PER­SPEC­TIVE SIX DI­MEN­SIONS OF LUX­URY

Con­nect­ing with the next gen­er­a­tion of lux­ury con­sumers.

Neue Luxury - - Front Page - By Brett Phillips

THE CHANG­ING FACE OF LUX­URY

Since the be­gin­ning of this cen­tury lux­ury brands have re-de­fined how they com­mu­ni­cate and en­gage with their au­di­ences. Hav­ing long grap­pled with the chang­ing beliefs of their tra­di­tional cus­tomers, the emer­gence of a new and unique gen­er­a­tion of lux­ury con­sumers has changed the play­ing field en­tirely.

As the Mil­len­ni­als (born be­tween 1980 and 2000) start to make their dig­i­tal pres­ence felt, many lux­ury brands are re­defin­ing their strate­gies in or­der to stay rel­e­vant in the 21st cen­tury. In the late 1990s and early 2000s lux­ury brands grew ex­po­nen­tially, ben­e­fit­ing from an un­prece­dented in­crease in global wealth and the emer­gence of a mass class of wealthy con­sumers in the bur­geon­ing mar­kets of Asia, South Amer­ica, the Mid­dle East and Africa and in the tra­di­tional mar­kets of Europe and Amer­ica.

Dur­ing this pe­riod many lux­ury brands wres­tled with two com­pet­ing agen­das – how to pro­tect their ex­clu­siv­ity while in­creas­ing their ex­po­sure, ac­ces­si­bil­ity and con­sumer de­mand. What oc­curred in the re­sult­ing 10 years not only af­fected the very fab­ric of many lux­ury brands, but changed our un­der­stand­ing and re­la­tion­ship to lux­ury en­tirely. A new mass-wealthy class emerged and started to trade up to ac­quire oc­ca­sional lux­ury prod­ucts and ser­vices. Mean­while the tra­di­tional lux­ury con­sumer started to mix their lux­ury pur­chases with more ac­ces­si­ble arte­facts and ex­pe­ri­ences.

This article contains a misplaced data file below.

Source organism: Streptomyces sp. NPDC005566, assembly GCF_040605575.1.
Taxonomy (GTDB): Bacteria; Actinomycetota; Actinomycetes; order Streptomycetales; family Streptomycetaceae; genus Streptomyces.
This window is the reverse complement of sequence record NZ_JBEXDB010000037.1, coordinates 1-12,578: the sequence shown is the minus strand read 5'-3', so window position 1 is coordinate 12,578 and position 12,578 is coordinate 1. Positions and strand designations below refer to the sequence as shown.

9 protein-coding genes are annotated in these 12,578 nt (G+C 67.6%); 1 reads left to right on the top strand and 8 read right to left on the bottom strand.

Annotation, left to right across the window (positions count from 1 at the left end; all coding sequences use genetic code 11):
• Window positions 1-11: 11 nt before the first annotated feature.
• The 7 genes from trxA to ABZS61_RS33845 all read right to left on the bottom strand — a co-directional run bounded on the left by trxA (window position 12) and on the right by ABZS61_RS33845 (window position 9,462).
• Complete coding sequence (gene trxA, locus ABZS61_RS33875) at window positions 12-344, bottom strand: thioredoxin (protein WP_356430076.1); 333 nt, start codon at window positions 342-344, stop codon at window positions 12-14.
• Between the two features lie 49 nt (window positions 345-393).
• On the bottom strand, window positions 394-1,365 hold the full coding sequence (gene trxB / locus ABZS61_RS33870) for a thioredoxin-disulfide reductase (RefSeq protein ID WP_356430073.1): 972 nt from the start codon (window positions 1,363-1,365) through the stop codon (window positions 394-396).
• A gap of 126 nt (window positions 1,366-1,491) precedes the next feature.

This phe­nom­e­non en­cour­aged many mass-brands to in­tro­duce pre­mium of­fer­ings while tra­di­tional lux­ury brands be­gan to in­tro­duce more af­ford­able and ac­ces­si­ble lines. The re­sult­ing ef­fect? A dif­fused un­der­stand­ing of lux­ury and a lux­ury land­scape that en­cour­aged the rise of masstige prod­ucts and con­sumers. The re­sult­ing para­dox saw many lux­ury brands be­come more im­por­tant than the prod­ucts and ser­vices that they pro­vided.

Prior to 2007 and the GFC, lux­ury brands sought expansion and in­creased mar­ket share through prod­uct di­ver­si­fi­ca­tion, pro­lif­er­a­tion and the nomen­cla­ture of sub-brands. We wit­nessed brands such as Ralph Lau­ren and Ar­mani broaden their con­sumer base via ac­ces­si­ble lux­u­ries such as sun­glasses, beauty and fra­grance of­fer­ings. Rather than fol­low the ex­ist­ing lux­ury pre­cur­sors of scarcity, ex­clu­siv­ity, crafts­man­ship and cost, the propo­si­tion shifted to­ward a focus on the value and virtues of the brands them­selves. The arte­fact it­self was no longer enough.

Since the GFC lux­ury brands have been forced to re­cal­i­brate, with the most suc­cess­ful re­fo­cus­ing prod­uct lines, con­sol­i­dat­ing costly and un­man­age­able li­cens­ing agree­ments, while re­assess­ing their tra­di­tional brand val­ues and beliefs. Burberry and Tom Ford are both no­table ex­am­ples of brands that have en­gi­neered a clear and com­pelling po­si­tion within mar­ket through a tightly con­trolled and cen­tralised ap­proach. While con­spic­u­ous con­sump­tion and ‘logo-buy­ing’ dom­i­nated the early 2000’s, the last few years have been wit­ness to the most tec­tonic shift in our un­der­stand­ing and re­la­tion­ship to lux­ury. En­ter the youngest, most so­cially con­scious, self aware and ad­ven­tur­ous lux­ury con­sumer to ever ex­ist. A con­sumer fo­cused on the fur­thest edges of lux­ury, seek­ing the niche, the icon­o­clas­tic, the new and the next.